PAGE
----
To learn more about the realities of implementing the new Instructor law, The Dankook Herald (The DKH) interviewed Moon Jae-ho, a part-time instructor at Soong Sill University.
Q. Have you ever been discriminated against as compared with the full time teaching staff?
A. Yes. Even though I have a one-year contract, the university will not pay me when I am not teaching, such as during vacation periods. Also, the university has not offered any of the four major insurances or severance pay.
Q. Have you felt any changes from the enactment of the Instructor Law?
A. I think it has led to a reduction in the amount of courses which has changed the teaching environment.
Q. Do you have any colleagues that are at risk due to the implementation of the Instructor Law?
A. Yes, I think reducing the number of courses on offer will be a problem.
Q. Since the implementation of the Instructor Law, does the goal of teacher protection seem to be working well?
A. If the law is enforced, it will protect part-time instructors from discrimination.
Q. Do you think the current Instructor Law needs to be modified?
A. I think the objective standards need to be drawn up for the hiring of instructors.
The DKH interviewed Dankookians (students of DKU), Moon Hee-won (freshman, Dept. of Environmental Resources Economics), Kim You-jin (freshman, Dept. of Instrumental Music), Sin Da-eun (freshman, Dept. of Public Administration), Pae Yu-ra (freshman, Dept. of Food Engineering) to see if they believed the new law was being applied well at DKU.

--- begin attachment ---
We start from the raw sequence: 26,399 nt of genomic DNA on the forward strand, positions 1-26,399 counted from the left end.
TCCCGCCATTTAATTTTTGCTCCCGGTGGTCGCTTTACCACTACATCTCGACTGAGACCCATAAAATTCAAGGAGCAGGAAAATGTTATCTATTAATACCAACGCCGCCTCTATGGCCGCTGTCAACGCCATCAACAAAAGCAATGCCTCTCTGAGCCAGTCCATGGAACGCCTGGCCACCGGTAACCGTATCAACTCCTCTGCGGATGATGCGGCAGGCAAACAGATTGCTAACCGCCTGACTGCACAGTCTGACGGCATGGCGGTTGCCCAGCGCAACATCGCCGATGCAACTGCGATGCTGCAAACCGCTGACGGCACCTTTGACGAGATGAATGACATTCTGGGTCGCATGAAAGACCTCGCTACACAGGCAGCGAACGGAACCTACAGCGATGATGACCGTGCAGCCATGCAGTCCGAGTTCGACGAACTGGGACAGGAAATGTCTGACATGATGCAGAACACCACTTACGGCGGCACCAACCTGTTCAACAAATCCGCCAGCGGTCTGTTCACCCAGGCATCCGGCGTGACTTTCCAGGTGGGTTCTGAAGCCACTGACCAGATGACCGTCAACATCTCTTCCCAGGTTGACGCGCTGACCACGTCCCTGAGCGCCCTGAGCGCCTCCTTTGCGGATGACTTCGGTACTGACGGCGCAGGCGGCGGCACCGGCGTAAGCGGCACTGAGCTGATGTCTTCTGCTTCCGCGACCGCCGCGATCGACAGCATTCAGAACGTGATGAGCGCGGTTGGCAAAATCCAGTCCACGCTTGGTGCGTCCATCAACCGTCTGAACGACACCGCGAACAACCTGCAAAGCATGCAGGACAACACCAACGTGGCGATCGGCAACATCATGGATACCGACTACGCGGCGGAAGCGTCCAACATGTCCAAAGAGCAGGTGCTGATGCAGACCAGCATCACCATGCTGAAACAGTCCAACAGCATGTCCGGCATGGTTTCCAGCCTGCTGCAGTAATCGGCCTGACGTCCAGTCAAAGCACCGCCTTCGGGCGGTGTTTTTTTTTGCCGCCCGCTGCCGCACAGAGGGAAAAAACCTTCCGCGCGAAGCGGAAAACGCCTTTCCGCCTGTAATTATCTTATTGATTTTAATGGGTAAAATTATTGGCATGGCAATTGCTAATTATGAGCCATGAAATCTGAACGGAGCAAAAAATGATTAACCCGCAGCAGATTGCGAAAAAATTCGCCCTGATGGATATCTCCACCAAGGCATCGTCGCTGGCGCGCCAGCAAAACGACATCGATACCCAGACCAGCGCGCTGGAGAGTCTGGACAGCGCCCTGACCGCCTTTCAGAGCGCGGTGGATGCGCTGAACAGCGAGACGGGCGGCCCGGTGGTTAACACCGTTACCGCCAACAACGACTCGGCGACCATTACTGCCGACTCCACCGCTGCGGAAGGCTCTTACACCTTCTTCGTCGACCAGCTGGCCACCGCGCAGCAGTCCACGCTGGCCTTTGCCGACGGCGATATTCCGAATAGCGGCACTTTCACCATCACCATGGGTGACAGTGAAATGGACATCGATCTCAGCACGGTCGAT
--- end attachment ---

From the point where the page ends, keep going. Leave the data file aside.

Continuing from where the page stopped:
Q. Do you know if the instructor law went into effect this semester?
A. All the Dankookians replied, “No.”
Q. Do you think Part-Time Instructor Act is working well in our school?
A. Most of the Dankookians replied, “I don’t know.”
Q Have you ever experienced any confusion or inconvenience in your school life due to the implementation of the Instructor Law?
A. Most of the Dankookians replied, “It was inconvenient because the professor teaching the subject was not updated, even though the class was open.”
Q Do you think the current Instructor Law needs to be improved? If so, which direction do you think needs to be modified?
A. All of the Dankookians replied, “I didn’t know about it. Please promote what the school is doing and what the impact will be on the students."
As the Instructor Act has been an issue since 2011, various efforts have been made to find solutions. Discussions regarding the current Instructor Act can be divided into three opinions. Some people think that we can improve the problems faced by part-time instructors by implementing the new Act. Others believe a moratorium on the implementation of the Instructor Act should be put in place so that all parties can work together to prepare and implement alternatives to foreseeable problems. The remaining group of people prefers to start from scratch and create a new form of instructor legislation. It is clear that a solution that is acceptable to all parties does not exist. The new law is an issue that should be addressed extensively in the education sector, starting with the problem of the teacher's work environment and leading to the problem of the classroom environment for students. An acceptable instructor law should be created in the interests of both the school and the students, going beyond the notion that the teachers' position should be considered.
|▲ Time Lecturers are protesting for theirrights (Photo from: edaily.co.kr)|